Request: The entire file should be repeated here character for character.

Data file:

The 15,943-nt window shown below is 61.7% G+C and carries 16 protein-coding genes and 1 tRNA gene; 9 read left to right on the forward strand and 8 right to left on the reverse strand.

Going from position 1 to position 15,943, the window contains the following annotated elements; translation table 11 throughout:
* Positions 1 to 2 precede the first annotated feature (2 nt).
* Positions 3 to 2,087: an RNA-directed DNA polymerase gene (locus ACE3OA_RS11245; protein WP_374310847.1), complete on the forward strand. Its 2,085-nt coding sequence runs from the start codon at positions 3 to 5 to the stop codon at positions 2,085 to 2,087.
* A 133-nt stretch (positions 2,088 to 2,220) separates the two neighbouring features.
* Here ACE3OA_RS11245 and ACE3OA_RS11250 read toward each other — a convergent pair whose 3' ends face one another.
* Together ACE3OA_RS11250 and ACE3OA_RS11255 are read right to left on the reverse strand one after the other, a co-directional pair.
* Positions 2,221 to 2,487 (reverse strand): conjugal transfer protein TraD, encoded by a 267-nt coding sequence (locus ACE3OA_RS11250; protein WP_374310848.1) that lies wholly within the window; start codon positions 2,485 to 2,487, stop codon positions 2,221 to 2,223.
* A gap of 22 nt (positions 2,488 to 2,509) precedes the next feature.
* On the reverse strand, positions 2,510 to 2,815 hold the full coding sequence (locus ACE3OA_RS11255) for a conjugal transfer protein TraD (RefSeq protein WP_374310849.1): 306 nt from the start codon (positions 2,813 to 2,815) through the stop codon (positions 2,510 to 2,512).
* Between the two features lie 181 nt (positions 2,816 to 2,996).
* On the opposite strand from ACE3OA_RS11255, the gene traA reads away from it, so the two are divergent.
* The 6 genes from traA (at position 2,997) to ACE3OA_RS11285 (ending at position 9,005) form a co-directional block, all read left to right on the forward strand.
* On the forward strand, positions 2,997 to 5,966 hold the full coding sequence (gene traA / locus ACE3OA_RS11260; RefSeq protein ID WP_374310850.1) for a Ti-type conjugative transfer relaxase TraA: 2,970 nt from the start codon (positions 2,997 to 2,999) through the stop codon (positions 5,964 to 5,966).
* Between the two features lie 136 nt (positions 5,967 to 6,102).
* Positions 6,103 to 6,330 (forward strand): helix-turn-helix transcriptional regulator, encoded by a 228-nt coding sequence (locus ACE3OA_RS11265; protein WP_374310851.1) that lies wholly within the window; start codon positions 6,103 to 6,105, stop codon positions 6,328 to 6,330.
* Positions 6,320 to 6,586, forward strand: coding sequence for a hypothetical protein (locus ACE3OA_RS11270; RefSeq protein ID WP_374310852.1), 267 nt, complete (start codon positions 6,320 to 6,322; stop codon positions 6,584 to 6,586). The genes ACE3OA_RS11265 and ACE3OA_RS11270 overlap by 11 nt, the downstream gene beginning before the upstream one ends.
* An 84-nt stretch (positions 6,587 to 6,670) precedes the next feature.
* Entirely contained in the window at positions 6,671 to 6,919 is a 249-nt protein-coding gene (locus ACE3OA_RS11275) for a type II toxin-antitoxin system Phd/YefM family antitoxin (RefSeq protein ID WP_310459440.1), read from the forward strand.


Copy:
The 15,943-nt window shown below is 61.7% G+C and carries 16 protein-coding genes and 1 tRNA gene; 9 read left to right on the forward strand and 8 right to left on the reverse strand.

Going from position 1 to position 15,943, the window contains the following annotated elements; translation table 11 throughout:
* Positions 1 to 2 precede the first annotated feature (2 nt).
* Positions 3 to 2,087: an RNA-directed DNA polymerase gene (locus ACE3OA_RS11245; protein WP_374310847.1), complete on the forward strand. Its 2,085-nt coding sequence runs from the start codon at positions 3 to 5 to the stop codon at positions 2,085 to 2,087.
* A 133-nt stretch (positions 2,088 to 2,220) separates the two neighbouring features.
* Here ACE3OA_RS11245 and ACE3OA_RS11250 read toward each other — a convergent pair whose 3' ends face one another.
* Together ACE3OA_RS11250 and ACE3OA_RS11255 are read right to left on the reverse strand one after the other, a co-directional pair.
* Positions 2,221 to 2,487 (reverse strand): conjugal transfer protein TraD, encoded by a 267-nt coding sequence (locus ACE3OA_RS11250; protein WP_374310848.1) that lies wholly within the window; start codon positions 2,485 to 2,487, stop codon positions 2,221 to 2,223.
* A gap of 22 nt (positions 2,488 to 2,509) precedes the next feature.
* On the reverse strand, positions 2,510 to 2,815 hold the full coding sequence (locus ACE3OA_RS11255) for a conjugal transfer protein TraD (RefSeq protein WP_374310849.1): 306 nt from the start codon (positions 2,813 to 2,815) through the stop codon (positions 2,510 to 2,512).
* Between the two features lie 181 nt (positions 2,816 to 2,996).
* On the opposite strand from ACE3OA_RS11255, the gene traA reads away from it, so the two are divergent.
* The 6 genes from traA (at position 2,997) to ACE3OA_RS11285 (ending at position 9,005) form a co-directional block, all read left to right on the forward strand.
* On the forward strand, positions 2,997 to 5,966 hold the full coding sequence (gene traA / locus ACE3OA_RS11260; RefSeq protein ID WP_374310850.1) for a Ti-type conjugative transfer relaxase TraA: 2,970 nt from the start codon (positions 2,997 to 2,999) through the stop codon (positions 5,964 to 5,966).
* Between the two features lie 136 nt (positions 5,967 to 6,102).
* Positions 6,103 to 6,330 (forward strand): helix-turn-helix transcriptional regulator, encoded by a 228-nt coding sequence (locus ACE3OA_RS11265; protein WP_374310851.1) that lies wholly within the window; start codon positions 6,103 to 6,105, stop codon positions 6,328 to 6,330.
* Positions 6,320 to 6,586, forward strand: coding sequence for a hypothetical protein (locus ACE3OA_RS11270; RefSeq protein ID WP_374310852.1), 267 nt, complete (start codon positions 6,320 to 6,322; stop codon positions 6,584 to 6,586). The genes ACE3OA_RS11265 and ACE3OA_RS11270 overlap by 11 nt, the downstream gene beginning before the upstream one ends.
* An 84-nt stretch (positions 6,587 to 6,670) precedes the next feature.
* Entirely contained in the window at positions 6,671 to 6,919 is a 249-nt protein-coding gene (locus ACE3OA_RS11275) for a type II toxin-antitoxin system Phd/YefM family antitoxin (RefSeq protein ID WP_310459440.1), read from the forward strand.